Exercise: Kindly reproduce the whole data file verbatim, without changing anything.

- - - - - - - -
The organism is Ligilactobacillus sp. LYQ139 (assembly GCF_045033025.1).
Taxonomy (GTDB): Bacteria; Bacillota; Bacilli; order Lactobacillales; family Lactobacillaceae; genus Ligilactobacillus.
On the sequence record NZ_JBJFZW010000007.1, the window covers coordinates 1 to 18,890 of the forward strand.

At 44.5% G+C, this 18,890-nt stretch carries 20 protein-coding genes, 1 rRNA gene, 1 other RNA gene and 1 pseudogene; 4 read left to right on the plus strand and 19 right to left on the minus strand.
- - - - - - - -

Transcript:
The organism is Ligilactobacillus sp. LYQ139 (assembly GCF_045033025.1).
Taxonomy (GTDB): Bacteria; Bacillota; Bacilli; order Lactobacillales; family Lactobacillaceae; genus Ligilactobacillus.
On the sequence record NZ_JBJFZW010000007.1, the window covers coordinates 1 to 18,890 of the forward strand.

At 44.5% G+C, this 18,890-nt stretch carries 20 protein-coding genes, 1 rRNA gene, 1 other RNA gene and 1 pseudogene; 4 read left to right on the plus strand and 19 right to left on the minus strand.